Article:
AFRICA, FEATURED STORIES, WORLD
Macron Pledges Support For Nigeria During Historic Visit To Fela’s ‘Africa Shine’
France President, Emmanuel Macron has reiterated his continued support for Nigeria, saying regardless of the many challenges confronting the nation, it is still one of the best countries to be in the world.
Macron, recently beat people’s imagination when he paid homage to the late Afrobeat legend Fela Kuti’s music venue widely known as ‘shrine’ in Lagos state, Nigeria.
While speaking at the ‘Africa Shrine,’ the French President expressed his delight to be part of history with his visit. “I’m very happy to be here with you tonight,” said Macron, addressing the crowd who gathered at the event.
The 40-year-old former investment banker, who speaks fluent English, spent six months as an intern at the French embassy in Abuja early 2000s.
Macron had also expressed his love for Nigeria before he arrived country. “I like Nigeria a lot. It’s an appealing country. I’ve got a lot of memories… that hasn’t left me.”
Recalling his days in Nigeria, Macron said he never imagined he would return to Nigeria as President of France.
“First, because I wanted to find a good occasion to come back there. I know the place, and I have some memories, I have to confess at a time that there was no president around, I hope I will not spoil the party.
“First, I think that is such an iconic place for a lot of African people and African culture. And I think very often when you speak of the African culture in Europe, those who are successful in Europe and in France, which is different most of the times are not dramatically very famous in Nigeria or Africa. And there is a bias because you know people are absolutely not the same.
“I mean Fela, Femi, Seun Kuti are obviously very famous in France and Europe, I mean they are big successes but the Shrine is a cultural hub, an iconic hub and it is very important for me first on a personal level, and that is why I want to say with a lot of humility that I recognize the importance of this place, I recognize the place of culture in this current environment,” he said.
The recent visit which was described as historic is believed to be one of Macron’s moves to forge closer ties with English-speaking Africa.
Macron had earlier visited Mauritania where he attended the final day of an African Union summit dominated by security issues in the restive Sahel region.
Later, he met Nigeria President Muhammadu Buhari at Aso Rock residence in Abuja on the edge of the capital.
He visited Ghana last year and Nigeria — Africa’s economic powerhouse and the continent’s leading oil producer — was the next logical step. Nigeria, a country home to over 180 million people, produces nearly two million barrels of crude oil per day and is a crucial economic partner for France. – Security talks – Macron said en route from Mauritania that “regional security and the fight against Boko Haram” would be high on the agenda in talks with Buhari, calling him a “key player.”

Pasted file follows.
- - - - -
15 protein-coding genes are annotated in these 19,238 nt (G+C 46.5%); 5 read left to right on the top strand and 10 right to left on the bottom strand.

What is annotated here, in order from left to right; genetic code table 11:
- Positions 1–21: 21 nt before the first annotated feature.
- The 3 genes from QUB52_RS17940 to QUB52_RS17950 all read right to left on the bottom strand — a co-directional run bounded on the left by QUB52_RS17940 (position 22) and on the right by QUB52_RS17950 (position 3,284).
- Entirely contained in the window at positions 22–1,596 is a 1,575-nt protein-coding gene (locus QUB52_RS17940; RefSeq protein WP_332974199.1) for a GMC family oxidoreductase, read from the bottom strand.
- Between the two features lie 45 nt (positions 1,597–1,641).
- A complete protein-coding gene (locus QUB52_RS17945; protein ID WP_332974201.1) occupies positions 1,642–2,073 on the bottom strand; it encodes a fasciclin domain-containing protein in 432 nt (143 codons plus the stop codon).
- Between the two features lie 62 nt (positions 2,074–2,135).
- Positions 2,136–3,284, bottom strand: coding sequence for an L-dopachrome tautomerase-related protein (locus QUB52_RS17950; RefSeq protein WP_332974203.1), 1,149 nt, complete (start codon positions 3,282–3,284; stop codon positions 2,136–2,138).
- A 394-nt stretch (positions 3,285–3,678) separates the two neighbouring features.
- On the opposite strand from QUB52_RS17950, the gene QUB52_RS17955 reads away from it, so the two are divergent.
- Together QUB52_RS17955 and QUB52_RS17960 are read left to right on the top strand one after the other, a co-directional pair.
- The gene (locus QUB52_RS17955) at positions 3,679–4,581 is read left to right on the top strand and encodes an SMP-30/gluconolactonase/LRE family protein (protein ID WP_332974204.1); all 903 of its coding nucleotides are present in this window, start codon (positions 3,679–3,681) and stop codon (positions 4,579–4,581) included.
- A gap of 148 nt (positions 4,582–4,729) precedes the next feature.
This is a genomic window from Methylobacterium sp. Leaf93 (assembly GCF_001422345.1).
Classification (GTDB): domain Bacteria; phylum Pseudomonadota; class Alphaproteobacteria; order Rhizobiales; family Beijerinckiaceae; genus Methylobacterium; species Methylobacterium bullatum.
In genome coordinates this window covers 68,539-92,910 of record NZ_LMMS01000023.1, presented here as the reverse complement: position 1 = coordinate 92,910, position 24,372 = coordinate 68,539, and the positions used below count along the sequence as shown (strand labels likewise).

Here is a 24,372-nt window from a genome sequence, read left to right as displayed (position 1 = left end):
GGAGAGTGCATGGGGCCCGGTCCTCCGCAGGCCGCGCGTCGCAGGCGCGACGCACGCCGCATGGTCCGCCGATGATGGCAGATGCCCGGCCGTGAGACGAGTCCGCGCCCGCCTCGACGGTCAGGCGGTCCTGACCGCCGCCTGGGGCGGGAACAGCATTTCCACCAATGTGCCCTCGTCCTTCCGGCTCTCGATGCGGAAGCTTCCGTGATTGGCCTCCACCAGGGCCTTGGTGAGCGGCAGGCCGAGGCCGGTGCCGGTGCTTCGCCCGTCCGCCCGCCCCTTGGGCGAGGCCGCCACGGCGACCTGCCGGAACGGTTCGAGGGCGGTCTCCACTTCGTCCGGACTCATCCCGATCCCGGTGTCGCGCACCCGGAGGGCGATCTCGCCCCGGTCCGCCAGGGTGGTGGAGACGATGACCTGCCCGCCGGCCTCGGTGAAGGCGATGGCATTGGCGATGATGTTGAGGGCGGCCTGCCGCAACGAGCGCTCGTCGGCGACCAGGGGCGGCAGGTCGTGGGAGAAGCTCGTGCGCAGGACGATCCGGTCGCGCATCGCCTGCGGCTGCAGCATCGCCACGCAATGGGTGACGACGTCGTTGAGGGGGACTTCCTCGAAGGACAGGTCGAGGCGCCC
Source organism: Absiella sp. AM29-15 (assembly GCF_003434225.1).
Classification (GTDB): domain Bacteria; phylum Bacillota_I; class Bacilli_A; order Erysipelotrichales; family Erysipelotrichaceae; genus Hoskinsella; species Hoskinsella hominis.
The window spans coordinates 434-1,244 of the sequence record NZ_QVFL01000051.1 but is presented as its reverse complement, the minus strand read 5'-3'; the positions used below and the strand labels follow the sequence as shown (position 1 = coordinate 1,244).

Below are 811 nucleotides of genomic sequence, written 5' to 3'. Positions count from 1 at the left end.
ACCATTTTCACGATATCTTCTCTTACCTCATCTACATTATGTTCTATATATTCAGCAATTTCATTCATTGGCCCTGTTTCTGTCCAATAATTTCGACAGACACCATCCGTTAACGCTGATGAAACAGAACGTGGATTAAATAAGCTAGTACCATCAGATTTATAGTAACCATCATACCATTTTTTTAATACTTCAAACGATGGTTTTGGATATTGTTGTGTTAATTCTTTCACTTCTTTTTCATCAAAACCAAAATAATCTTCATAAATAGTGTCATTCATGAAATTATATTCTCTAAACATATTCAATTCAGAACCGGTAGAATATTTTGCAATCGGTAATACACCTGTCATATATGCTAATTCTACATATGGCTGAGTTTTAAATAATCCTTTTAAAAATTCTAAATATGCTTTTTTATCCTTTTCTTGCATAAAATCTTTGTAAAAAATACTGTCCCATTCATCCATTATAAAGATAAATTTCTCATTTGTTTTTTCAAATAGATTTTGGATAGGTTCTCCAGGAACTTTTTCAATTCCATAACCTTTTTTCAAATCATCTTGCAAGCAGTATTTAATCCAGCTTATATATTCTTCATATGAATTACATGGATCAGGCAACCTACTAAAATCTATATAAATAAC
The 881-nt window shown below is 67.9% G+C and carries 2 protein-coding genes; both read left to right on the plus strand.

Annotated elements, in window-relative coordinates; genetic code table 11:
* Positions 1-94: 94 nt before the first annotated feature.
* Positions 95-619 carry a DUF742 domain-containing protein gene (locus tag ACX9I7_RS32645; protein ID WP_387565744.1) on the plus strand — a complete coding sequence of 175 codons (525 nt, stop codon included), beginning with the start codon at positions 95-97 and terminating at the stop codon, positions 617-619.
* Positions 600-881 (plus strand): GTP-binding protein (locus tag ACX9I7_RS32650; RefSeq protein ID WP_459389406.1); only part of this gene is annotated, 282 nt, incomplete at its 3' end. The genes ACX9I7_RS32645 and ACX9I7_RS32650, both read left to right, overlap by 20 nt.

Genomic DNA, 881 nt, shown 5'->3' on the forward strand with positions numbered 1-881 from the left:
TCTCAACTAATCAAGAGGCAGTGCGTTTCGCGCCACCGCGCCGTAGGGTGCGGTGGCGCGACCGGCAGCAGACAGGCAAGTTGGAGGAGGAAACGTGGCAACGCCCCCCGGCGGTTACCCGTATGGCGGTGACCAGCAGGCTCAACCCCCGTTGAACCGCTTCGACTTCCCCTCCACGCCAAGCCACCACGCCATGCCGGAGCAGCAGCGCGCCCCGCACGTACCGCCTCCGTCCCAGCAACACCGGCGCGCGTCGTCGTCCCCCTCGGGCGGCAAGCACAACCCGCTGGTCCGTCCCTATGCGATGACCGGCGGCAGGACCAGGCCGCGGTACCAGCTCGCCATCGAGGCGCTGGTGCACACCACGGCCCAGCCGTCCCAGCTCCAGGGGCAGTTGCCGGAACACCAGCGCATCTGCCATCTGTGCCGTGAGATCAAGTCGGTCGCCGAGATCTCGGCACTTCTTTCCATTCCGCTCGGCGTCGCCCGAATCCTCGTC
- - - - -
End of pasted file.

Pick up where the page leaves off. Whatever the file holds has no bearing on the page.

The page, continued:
The nine years of violence in the remote northeast has spread across the wider Lake Chad area. As a result, Macron said, “the mobilization of African states is fundamental.”
Nigeria and its French-speaking neighbors Cameroon, Chad, and Niger are involved in a joint military force to combat the jihadists, whose violence has killed at least 20,000 people. Nigeria is also currently gripped by a resurgence of violence between nomadic cattle herders and farmers, which has claimed some 1,000 lives since January this year. Amnesty International last week said some 1,813 people have been killed in all types of violence since the start of 2018 — more than double that during the previous 12 months alone.
That has put former military ruler Buhari, 75, under pressure as he looks towards securing a second term at elections in February next year. In Nouakchott, Macron held talks with the leaders of the French-backed five-nation military force fighting Al-Qaeda-linked jihadists in the Sahel. Niger and Chad, where France has a sizeable military presence, are part of the “G5 Sahel” group, which has faced a rise in attacks in recent days. – Homage at the Shrine – Late Tuesday, Macron touched down in Lagos and went directly to the Shrine, where he praised Nollywood — Nigeria’s massive film industry — and the country’s music. Describing the concert hall as “iconic,” Macron said that “we have to build a new common narrative” in Africa.
“You have to recognize the bad and negative pages of this history, but you have to move forward,” he said to applause.
He launched the African Cultural Season which will take place in France in 2020, at an event showcasing music, fashion, and theatre. The choice of location surprised many Nigerians given its association with the anti-establishment musician. No elected president is believed to have previously officially visited the spiritual home of the so-called “Black President,” which is more synonymous with marijuana smoke and gyrating dancers than diplomatic niceties.
When asked about life as an intern in Nigeria, Macron was tight-lipped about his past. “Obviously I will not share all those memories because what happens in the Shrine remains in the Shrine,” Macron said to huge cheers and laughter of the participants at the event.